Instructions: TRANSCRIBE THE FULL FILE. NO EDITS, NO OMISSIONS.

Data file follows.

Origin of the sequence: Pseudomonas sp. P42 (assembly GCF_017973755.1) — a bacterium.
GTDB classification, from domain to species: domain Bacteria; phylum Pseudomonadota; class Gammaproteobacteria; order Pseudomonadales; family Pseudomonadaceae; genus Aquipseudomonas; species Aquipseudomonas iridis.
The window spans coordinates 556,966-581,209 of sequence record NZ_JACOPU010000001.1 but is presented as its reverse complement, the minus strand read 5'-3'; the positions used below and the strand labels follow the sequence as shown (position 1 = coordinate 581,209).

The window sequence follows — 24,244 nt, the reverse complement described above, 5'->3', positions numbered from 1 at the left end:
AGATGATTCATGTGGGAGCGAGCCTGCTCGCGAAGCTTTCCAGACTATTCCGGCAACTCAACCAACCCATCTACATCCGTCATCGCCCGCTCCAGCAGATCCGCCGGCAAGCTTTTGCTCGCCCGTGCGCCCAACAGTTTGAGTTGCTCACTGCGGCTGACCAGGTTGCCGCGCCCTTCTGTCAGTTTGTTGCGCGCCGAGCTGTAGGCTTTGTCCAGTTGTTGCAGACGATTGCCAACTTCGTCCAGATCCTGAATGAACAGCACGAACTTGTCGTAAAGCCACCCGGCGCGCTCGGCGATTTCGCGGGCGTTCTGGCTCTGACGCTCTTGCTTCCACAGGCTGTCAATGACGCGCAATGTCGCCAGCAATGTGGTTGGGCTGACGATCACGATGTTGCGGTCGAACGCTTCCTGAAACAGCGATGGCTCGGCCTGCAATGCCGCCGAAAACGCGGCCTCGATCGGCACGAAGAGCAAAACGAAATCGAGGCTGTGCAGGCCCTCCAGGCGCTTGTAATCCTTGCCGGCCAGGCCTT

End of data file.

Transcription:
Origin of the sequence: Pseudomonas sp. P42 (assembly GCF_017973755.1) — a bacterium.
GTDB classification, from domain to species: domain Bacteria; phylum Pseudomonadota; class Gammaproteobacteria; order Pseudomonadales; family Pseudomonadaceae; genus Aquipseudomonas; species Aquipseudomonas iridis.
The window spans coordinates 556,966-581,209 of sequence record NZ_JACOPU010000001.1 but is presented as its reverse complement, the minus strand read 5'-3'; the positions used below and the strand labels follow the sequence as shown (position 1 = coordinate 581,209).

The window sequence follows — 24,244 nt, the reverse complement described above, 5'->3', positions numbered from 1 at the left end:
AGATGATTCATGTGGGAGCGAGCCTGCTCGCGAAGCTTTCCAGACTATTCCGGCAACTCAACCAACCCATCTACATCCGTCATCGCCCGCTCCAGCAGATCCGCCGGCAAGCTTTTGCTCGCCCGTGCGCCCAACAGTTTGAGTTGCTCACTGCGGCTGACCAGGTTGCCGCGCCCTTCTGTCAGTTTGTTGCGCGCCGAGCTGTAGGCTTTGTCCAGTTGTTGCAGACGATTGCCAACTTCGTCCAGATCCTGAATGAACAGCACGAACTTGTCGTAAAGCCACCCGGCGCGCTCGGCGATTTCGCGGGCGTTCTGGCTCTGACGCTCTTGCTTCCACAGGCTGTCAATGACGCGCAATGTCGCCAGCAATGTGGTTGGGCTGACGATCACGATGTTGCGGTCGAACGCTTCCTGAAACAGCGATGGCTCGGCCTGCAATGCCGCCGAAAACGCGGCCTCGATCGGCACGAAGAGCAAAACGAAATCGAGGCTGTGCAGGCCCTCCAGGCGCTTGTAATCCTTGCCGGCCAGGCCTT